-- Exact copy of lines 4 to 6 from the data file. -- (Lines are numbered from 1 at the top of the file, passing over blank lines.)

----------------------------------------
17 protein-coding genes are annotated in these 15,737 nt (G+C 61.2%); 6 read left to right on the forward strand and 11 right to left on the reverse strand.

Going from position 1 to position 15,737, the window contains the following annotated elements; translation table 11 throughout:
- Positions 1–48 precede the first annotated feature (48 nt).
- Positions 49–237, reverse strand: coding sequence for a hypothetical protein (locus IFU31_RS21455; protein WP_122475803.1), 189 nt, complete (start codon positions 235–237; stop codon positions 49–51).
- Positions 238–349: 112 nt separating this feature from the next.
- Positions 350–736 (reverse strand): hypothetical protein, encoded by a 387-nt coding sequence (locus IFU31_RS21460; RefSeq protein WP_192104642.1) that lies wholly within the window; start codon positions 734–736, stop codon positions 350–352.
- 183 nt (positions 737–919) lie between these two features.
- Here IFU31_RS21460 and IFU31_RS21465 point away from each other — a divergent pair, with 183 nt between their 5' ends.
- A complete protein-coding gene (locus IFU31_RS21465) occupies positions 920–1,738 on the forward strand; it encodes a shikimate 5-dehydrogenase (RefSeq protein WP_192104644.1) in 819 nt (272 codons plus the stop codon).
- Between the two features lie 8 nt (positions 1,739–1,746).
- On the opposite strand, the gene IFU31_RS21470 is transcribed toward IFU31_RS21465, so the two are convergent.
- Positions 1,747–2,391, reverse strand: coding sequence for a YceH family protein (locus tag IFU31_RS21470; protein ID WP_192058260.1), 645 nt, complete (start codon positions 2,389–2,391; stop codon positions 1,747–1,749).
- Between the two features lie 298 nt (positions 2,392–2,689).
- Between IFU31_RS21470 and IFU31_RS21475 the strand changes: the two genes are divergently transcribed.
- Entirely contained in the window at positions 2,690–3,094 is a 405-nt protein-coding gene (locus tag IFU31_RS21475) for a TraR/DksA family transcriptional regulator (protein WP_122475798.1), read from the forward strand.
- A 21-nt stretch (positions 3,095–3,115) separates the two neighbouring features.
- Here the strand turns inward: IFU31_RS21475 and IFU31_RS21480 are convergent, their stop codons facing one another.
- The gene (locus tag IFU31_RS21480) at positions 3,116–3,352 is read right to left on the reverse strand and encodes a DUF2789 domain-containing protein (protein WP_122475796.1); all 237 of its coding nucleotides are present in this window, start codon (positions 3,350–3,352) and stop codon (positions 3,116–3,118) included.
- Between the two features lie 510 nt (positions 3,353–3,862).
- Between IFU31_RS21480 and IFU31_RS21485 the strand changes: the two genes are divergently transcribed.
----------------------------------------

- Positions 49–237, reverse strand: coding sequence for a hypothetical protein (locus IFU31_RS21455; protein WP_122475803.1), 189 nt, complete (start codon positions 235–237; stop codon positions 49–51).
- Positions 238–349: 112 nt separating this feature from the next.
- Positions 350–736 (reverse strand): hypothetical protein, encoded by a 387-nt coding sequence (locus IFU31_RS21460; RefSeq protein WP_192104642.1) that lies wholly within the window; start codon positions 734–736, stop codon positions 350–352.